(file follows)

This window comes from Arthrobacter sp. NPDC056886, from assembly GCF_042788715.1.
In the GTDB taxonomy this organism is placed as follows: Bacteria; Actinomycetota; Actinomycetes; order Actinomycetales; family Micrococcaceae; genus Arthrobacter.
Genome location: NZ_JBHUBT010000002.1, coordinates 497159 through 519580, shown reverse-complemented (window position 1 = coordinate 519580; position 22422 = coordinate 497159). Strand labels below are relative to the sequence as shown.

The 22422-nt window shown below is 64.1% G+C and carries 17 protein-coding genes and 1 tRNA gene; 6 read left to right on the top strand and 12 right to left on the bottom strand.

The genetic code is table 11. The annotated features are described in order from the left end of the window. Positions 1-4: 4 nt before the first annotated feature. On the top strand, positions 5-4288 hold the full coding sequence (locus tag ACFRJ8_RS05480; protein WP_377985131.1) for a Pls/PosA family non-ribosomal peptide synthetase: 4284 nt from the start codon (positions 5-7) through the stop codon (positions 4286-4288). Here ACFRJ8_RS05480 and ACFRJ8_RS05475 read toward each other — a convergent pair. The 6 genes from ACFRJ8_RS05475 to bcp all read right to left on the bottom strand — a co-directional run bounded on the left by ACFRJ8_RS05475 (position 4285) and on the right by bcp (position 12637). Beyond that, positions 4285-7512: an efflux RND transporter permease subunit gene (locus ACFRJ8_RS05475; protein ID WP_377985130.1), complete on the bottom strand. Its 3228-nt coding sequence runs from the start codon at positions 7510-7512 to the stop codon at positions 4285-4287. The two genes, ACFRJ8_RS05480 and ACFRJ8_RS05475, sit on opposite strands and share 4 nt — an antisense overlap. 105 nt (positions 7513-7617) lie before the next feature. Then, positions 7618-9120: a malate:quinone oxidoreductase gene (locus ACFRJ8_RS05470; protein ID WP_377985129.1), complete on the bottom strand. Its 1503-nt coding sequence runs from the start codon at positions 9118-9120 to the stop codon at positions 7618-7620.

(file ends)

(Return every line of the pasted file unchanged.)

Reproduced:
This window comes from Arthrobacter sp. NPDC056886, from assembly GCF_042788715.1.
In the GTDB taxonomy this organism is placed as follows: Bacteria; Actinomycetota; Actinomycetes; order Actinomycetales; family Micrococcaceae; genus Arthrobacter.
Genome location: NZ_JBHUBT010000002.1, coordinates 497159 through 519580, shown reverse-complemented (window position 1 = coordinate 519580; position 22422 = coordinate 497159). Strand labels below are relative to the sequence as shown.

The 22422-nt window shown below is 64.1% G+C and carries 17 protein-coding genes and 1 tRNA gene; 6 read left to right on the top strand and 12 right to left on the bottom strand.

The genetic code is table 11. The annotated features are described in order from the left end of the window. Positions 1-4: 4 nt before the first annotated feature. On the top strand, positions 5-4288 hold the full coding sequence (locus tag ACFRJ8_RS05480; protein WP_377985131.1) for a Pls/PosA family non-ribosomal peptide synthetase: 4284 nt from the start codon (positions 5-7) through the stop codon (positions 4286-4288). Here ACFRJ8_RS05480 and ACFRJ8_RS05475 read toward each other — a convergent pair. The 6 genes from ACFRJ8_RS05475 to bcp all read right to left on the bottom strand — a co-directional run bounded on the left by ACFRJ8_RS05475 (position 4285) and on the right by bcp (position 12637). Beyond that, positions 4285-7512: an efflux RND transporter permease subunit gene (locus ACFRJ8_RS05475; protein ID WP_377985130.1), complete on the bottom strand. Its 3228-nt coding sequence runs from the start codon at positions 7510-7512 to the stop codon at positions 4285-4287. The two genes, ACFRJ8_RS05480 and ACFRJ8_RS05475, sit on opposite strands and share 4 nt — an antisense overlap. 105 nt (positions 7513-7617) lie before the next feature. Then, positions 7618-9120: a malate:quinone oxidoreductase gene (locus ACFRJ8_RS05470; protein ID WP_377985129.1), complete on the bottom strand. Its 1503-nt coding sequence runs from the start codon at positions 9118-9120 to the stop codon at positions 7618-7620.